When I went shopping for a wedding dress, I took my girlfriends JM and KL.
You might be wondering why I took my friends instead of my mom. You might also be wondering if there will be any “Mother of the Bride” stories. No, there will be none of that. My mom died when I was in high school. It was awful, and if I told the entire tragic story of her death and all the sobbing children she left behind, Kleenex would offer to sponsor my blog.
But this is not the place for that story, and so you can put away the tissues. Promise. If I were to write that story, I would put a “Hanky Rating” at the top of the page, in giant red letters: WARNING! DO NOT READ WITHOUT 5 TISSUES!(Imagine the cute little tissue graphics.) I would also add, “NSFW (unless you want your coworkers to think you are dying.)”
But back to my ABSOLUTELY NOT TEARFUL, regularly scheduled post. It’s not about my mom. It’s about dresses.
It’s also about the two obnoxious friends I took to shop for the dress. They set up chairs in front of every dressing room. I’m pretty sure the shops did not allow food, but picture JM and KL holding some movie popcorn. Because that’s how I remember them. Sometimes I wouldn’t even make it out of the dressing room before this:
JM: “Nope! Not that one!”
KL: “Go back!”
JM: “Oh, no. No nonononononono!” (This is where I remember her throwing popcorn at me.)
KL: “What is that? Styrofoam?”
JM: “Did you WANT to look like a meringue?”
KL (covering her eyes): “Ahhhhh! Make it stop!”
Or even this:
JM: “Aw, hell no!”
KL’s throat must have been sore from yelling. She made a raspberry noise and gave me violent thumbs down.
Thanks to my brutally honest friends, I was in and out of the bridal shops pretty quickly. Nothing seemed flattering. Nothing fit right. The only dresses my friends liked were off-the-shoulder or tight sheaths. Which made me feel like Ralph’s brother in A Christmas Story: “I can’t move my arms!” Who designs these creations and why do they prefer their brides imprisoned? Crazy me, I planned on dancing at my own wedding.
It looked hopeless until I stepped out of the dressing room in bridal shop #56, wearing a square-necked, Renaissance-inspired gown of heavy silk.
KL gave me a thumbs up with one hand and wiped her eyes with the other.
I admired myself in the mirror for at least twenty minutes before I came to my senses and asked the price.
Sales Associate (brightly): “$$$$$$.” (Which loosely translates into: “Unfucking believably expensive.”)
Me (sighing): “Oh, well. I probably couldn’t dance in big sleeves like this anyway.”
Sales Associate (even more brightly): “You don’t have to!” She reached up and ripped off a sleeve.
Me: “Did you guys get that on video? That was all her!”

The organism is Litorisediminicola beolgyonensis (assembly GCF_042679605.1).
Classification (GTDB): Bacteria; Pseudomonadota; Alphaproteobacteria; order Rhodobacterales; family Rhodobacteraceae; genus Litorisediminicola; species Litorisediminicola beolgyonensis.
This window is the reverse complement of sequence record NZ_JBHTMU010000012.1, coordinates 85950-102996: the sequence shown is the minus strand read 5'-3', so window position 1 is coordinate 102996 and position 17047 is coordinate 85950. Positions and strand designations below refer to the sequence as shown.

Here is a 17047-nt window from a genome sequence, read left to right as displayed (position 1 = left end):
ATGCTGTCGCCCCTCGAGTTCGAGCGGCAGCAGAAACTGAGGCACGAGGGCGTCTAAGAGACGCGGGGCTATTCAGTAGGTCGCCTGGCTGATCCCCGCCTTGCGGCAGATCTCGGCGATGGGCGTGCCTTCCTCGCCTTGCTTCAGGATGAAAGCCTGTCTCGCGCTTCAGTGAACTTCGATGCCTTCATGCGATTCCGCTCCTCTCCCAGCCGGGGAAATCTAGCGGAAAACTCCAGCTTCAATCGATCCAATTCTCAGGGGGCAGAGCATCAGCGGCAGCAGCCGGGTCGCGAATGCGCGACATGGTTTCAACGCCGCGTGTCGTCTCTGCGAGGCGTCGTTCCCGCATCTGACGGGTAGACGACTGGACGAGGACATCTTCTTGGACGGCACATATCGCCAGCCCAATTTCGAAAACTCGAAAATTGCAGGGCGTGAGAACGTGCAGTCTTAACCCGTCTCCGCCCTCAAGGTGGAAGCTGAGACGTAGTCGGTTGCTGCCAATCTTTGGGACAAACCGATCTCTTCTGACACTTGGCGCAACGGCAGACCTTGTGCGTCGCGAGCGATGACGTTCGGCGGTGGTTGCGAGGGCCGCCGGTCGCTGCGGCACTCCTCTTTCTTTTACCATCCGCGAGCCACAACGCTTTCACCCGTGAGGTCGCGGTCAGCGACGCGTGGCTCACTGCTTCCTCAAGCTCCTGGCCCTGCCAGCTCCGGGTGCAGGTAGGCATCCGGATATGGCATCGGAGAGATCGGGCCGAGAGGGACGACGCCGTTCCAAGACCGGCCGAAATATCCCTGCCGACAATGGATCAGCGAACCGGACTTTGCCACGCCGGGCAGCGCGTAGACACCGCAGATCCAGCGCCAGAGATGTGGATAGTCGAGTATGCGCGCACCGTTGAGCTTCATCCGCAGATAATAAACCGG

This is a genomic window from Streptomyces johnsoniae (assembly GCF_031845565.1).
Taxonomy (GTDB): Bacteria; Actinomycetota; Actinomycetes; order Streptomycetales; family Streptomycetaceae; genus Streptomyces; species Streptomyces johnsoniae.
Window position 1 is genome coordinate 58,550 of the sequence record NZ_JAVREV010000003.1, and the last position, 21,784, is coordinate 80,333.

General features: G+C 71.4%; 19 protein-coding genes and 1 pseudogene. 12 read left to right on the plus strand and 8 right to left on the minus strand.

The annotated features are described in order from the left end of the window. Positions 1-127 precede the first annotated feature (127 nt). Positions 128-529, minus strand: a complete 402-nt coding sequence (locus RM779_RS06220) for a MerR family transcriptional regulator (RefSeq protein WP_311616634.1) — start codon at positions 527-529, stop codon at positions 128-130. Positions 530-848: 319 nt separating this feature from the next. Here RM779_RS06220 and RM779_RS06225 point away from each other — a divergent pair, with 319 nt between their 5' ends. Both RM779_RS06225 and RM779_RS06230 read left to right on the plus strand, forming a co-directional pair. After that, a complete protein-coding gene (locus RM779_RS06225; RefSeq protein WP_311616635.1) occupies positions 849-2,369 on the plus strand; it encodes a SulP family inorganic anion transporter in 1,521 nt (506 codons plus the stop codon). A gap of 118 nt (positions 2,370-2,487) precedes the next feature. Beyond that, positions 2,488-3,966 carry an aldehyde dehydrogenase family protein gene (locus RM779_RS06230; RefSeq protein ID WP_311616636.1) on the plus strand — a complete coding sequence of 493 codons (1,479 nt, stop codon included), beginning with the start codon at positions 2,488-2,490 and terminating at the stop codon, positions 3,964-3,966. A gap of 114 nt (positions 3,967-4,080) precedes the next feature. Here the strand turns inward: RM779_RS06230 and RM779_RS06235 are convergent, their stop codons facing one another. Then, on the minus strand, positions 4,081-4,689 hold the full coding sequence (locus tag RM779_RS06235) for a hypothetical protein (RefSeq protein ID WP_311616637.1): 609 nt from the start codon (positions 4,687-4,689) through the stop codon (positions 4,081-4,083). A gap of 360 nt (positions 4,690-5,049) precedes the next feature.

Sales Associate (laughing brightly): “Oh, don’t worry! The sleeves are attached with Velcro! They come off.” She demonstrated with the other sleeve, then put them both back on the dress.
The dress was perfect, down to the Velcroed sleeves. And way, way, WAY out of my budget. I gave up the dress and gave up shopping.
About a month after my first attempt to find a dress, my Brilliant Blonde Lawyer Sister joined us for Christmas in New Hampshire with Ex-Stepmother #1 and our two younger half-sisters. We introduced my fiancé Andy to Christmas caroling and obnoxious Christmas headwear. We stuffed stockings, decorated the tree, and laughed when it fell over.
There was a four-mile hike I did every day, snow or no snow. It wound up into the hills and culminated with a gorgeous view of the lake and the White Mountains. Hawaiian-born Andy came with me exactly once, before opting to stay by the wood stove. That was fine with me. I liked walking in snowy solitude, far from all things Los Angeles.
Lawyer Sis insisted on tagging along the day before she left. Lawyer Sis, like Andy, HATES being cold. She sniffled and shivered until we got to the view.
And then she said, “Hey. Do you remember the time you bought me the prom dress?”
I did. Our mom was gone. Our Dad was having marital and financial trouble (again). I worked 30+ hours a week at a snobby women’s clothing store my junior and senior year of high school. The store had a gorgeous dress, the same blue as my sister’s eyes, covered in blonde lace that matched her hair. If I saw a picture of it today, I might think it was tacky as all hell, but back then, I thought it was the perfect Princess dress for my little sister. Usually Future Lawyer Sis got stuck with castoff, crappy, hand-me-down dresses from Judgmental Genius Future Doctor Sister. (Both of them are too adorably tiny to fit in my Amazonian sizes.) But for her first prom, damn it, I really, really wanted her to have a beautiful dress of her own.
So I bought it for her, along with matching accessories. (I’m a sucker for stuff that matches.) And I think I was more excited for her prom than she was, that year.
Fifteen years later, her nose running from cold on a mountain in New Hampshire, Lawyer Sis said, “I want to give you money for that wedding dress.”
Of course she knew about my dream dress. We talked on the phone every week and at the time my life was all wedding, all the time. It was a testament to her patience that she still called, actually. I said, “But…you can’t.”
She said, “Yeah, I can.”
I said, “Well, yeah, I know you can, I’ve seen the obscene Mercedes convertible you drive. But this dress is really, really expensive. And also, it’s not exactly fair. I used my discount to buy your dress.”
The wind picked up. My sister wiped her running nose on her glove and glared at me. “Shut up. I’m buying the dress.”
We stood there, awkwardly, until I said, “Okay. Thanks.”
She nodded, turned, and trudged down the hill. I followed, wiping my face with a mitten. My nose was running because it was 5 degrees out.
The tears in my eyes were only from the biting wind.